I’d’ve preferred a 4-cylinder; Honda’s fours are reputable and economical, and I didn’t and don’t need the V6’s power. The car was bought new in California and imported to Canada in late ’07, so the speedometer and odometer read in miles, of which there were about 80,000 when I bought it—10k more than the Dodge. It had a clean CarProof history and a thumbs-up from the local Honda dealer service department where I arranged for the seller to take it for a pre-purchase inspection; it wanted tires, but everything else was solid.
I’d found no suitable cars in Vancouver and its suburbs. Everything was overpriced, overworn, or both. It was fun to think about getting one of the numerous used cars imported from Japan, but I wasn’t interested in hassles with wrong-hand drive (border guards, parkade entries); special not-in-this-country parts, or 40 per cent higher crash risk. So that “local” dealer aformentioned was actually in Nanaimo, a drive and a ~2-hour ferry away. I took a cab to the dock and had a lovely ferry trip with internet just spotty enough to remind me to keep lookin’ out the windows at the scenery. The seller was a grownup, versus the dillweeds in Surrey and other suburbs I’d wasted Monday on (it doesn’t have a licence plate, so you can’t test drive it…I’m actually selling it for my friend…and he’s in Manitoba…I can try to call him tomorrow, and other symptoms of yeahritis).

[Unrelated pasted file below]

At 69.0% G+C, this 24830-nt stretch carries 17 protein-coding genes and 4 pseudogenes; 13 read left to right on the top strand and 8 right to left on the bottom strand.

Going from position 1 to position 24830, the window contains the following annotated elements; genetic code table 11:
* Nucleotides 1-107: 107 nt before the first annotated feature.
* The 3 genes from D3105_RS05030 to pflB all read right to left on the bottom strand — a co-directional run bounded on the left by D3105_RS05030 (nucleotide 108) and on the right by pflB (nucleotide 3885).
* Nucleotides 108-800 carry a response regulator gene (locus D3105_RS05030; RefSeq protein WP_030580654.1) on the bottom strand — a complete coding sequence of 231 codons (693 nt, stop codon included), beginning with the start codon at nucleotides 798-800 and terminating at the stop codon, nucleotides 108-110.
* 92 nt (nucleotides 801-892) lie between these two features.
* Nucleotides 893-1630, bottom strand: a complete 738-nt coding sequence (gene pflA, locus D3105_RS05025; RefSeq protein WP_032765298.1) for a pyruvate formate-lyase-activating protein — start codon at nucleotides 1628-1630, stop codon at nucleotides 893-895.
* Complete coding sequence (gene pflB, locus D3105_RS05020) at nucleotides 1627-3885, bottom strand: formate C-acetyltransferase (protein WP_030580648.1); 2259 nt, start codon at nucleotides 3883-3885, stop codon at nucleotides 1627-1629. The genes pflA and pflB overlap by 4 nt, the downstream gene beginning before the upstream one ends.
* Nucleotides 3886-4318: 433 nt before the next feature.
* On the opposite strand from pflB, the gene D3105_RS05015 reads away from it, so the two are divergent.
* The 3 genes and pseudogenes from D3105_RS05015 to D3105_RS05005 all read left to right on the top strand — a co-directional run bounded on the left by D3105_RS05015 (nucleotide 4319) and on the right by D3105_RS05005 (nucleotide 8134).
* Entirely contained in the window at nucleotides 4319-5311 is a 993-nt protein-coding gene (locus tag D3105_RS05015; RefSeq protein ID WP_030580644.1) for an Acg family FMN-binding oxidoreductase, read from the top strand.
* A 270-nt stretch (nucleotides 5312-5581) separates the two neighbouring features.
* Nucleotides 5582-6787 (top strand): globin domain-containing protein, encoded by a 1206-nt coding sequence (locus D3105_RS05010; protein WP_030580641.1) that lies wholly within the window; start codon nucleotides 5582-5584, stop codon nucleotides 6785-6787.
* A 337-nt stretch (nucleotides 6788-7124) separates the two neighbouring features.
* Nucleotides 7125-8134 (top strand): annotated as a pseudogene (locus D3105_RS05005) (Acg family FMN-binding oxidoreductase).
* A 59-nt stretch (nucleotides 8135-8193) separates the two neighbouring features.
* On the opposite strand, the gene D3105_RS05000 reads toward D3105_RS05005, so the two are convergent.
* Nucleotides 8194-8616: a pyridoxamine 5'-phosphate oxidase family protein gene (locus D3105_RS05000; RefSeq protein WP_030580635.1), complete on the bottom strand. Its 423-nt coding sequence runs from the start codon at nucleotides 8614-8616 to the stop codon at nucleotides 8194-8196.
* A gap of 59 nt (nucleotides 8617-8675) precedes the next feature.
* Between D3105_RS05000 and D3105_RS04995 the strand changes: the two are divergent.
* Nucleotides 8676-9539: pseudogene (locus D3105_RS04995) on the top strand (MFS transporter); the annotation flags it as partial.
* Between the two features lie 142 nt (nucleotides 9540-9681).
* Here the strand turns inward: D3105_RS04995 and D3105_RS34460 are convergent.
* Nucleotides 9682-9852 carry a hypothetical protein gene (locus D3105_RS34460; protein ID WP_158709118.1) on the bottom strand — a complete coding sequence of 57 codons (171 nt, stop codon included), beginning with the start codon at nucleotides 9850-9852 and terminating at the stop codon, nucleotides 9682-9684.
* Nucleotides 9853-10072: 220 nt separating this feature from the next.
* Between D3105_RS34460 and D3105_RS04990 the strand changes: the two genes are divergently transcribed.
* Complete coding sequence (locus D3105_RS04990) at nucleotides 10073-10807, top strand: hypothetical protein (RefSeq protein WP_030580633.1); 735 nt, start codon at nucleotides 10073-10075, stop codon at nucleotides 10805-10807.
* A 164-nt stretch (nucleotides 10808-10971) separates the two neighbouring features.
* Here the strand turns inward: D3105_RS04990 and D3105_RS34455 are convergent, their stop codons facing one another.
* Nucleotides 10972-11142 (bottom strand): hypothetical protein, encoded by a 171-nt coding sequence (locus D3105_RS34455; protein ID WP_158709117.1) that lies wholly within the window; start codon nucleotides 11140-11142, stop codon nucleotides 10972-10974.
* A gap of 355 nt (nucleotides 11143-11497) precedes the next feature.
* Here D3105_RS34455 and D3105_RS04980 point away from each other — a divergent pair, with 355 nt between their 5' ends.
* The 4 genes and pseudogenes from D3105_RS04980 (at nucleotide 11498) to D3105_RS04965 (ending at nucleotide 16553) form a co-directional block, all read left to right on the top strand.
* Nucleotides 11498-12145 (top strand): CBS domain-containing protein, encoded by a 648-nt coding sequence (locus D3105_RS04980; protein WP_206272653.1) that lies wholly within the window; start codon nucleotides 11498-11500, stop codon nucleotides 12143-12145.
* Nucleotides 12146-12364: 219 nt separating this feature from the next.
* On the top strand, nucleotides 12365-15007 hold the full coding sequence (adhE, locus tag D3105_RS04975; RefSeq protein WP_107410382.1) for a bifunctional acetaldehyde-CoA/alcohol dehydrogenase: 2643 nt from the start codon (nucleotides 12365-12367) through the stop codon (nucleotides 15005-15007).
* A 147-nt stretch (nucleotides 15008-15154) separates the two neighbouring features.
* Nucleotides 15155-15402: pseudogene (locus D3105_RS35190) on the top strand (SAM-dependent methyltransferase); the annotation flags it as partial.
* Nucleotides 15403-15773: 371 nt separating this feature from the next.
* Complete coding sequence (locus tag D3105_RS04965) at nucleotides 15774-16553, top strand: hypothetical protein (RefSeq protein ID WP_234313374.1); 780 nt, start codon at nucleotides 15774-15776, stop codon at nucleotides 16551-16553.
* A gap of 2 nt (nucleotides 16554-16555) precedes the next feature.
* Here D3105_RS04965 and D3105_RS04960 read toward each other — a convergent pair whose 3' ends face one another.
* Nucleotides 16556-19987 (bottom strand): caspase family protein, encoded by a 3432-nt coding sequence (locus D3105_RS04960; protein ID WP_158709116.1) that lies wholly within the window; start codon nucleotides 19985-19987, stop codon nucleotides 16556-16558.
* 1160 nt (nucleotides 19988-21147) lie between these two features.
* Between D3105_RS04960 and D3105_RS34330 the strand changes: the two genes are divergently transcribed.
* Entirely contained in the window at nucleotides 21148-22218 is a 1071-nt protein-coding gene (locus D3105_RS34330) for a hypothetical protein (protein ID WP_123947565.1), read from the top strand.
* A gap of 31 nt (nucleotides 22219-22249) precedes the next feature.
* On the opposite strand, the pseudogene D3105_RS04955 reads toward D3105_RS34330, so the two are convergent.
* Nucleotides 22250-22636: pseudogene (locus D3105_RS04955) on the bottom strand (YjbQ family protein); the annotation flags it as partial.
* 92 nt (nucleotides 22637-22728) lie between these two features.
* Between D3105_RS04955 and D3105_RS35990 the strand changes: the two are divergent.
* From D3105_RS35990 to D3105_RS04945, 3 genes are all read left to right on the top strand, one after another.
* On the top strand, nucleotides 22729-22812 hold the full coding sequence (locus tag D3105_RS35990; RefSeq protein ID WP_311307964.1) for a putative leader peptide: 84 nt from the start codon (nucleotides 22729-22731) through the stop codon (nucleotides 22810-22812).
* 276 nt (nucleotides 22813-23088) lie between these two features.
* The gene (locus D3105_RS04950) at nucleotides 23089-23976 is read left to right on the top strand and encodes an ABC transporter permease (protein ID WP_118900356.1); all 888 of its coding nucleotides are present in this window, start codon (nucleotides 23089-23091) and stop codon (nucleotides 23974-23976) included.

Cosmetically, the car was about a 7/10. Paint was more or less fine with scratches and scuffs on the bumpers. Middle of the rear seat had a worn patch from previous owner’s skis rubbing, wheels had some curb rash. A good detail job would’ve made it spiffier (but I didn’t wind up getting one until this year). Overall, though, my first impressions were favourable. It seemed streets ahead of the Dodge in materials and build quality, technology, and refinement. One would hope, eh; it was 16 years newer! I did miss the Spirit’s instantaneous-and-average fuel economy readout, and its oil pressure gauge. And the Honda had no US/Metric dashboard switch. But that dual-zone HVAC meant Bill and I would no longer be overriding each other’s temperature settings like a pair of chess players slapping one of those timers. All in all, I felt I’d got a decent car for a decent price.
First task: licence plates. The rear plate bracket didn’t want to coöperate, so I bought an appropriate tap and rectified the threads, then affixed the plates using tamper-resistant screws; whoever has the correct driver could take the plates, but most people don’t.
Next: tires. I think I put on Pirellis; I don’t remember, and I don’t care enough to go outside and look. If I had this to do over again, I’d replace the 17″ wheels by the lower-trim fifteens and use tires with a taller sidewall; I’m not autocrossing, and we have potholes and cobblestones. Come to think of it, maybe I do have this to do over again; those tires are now five years and 52,000 miles old, probably getting close to due. We’ll see.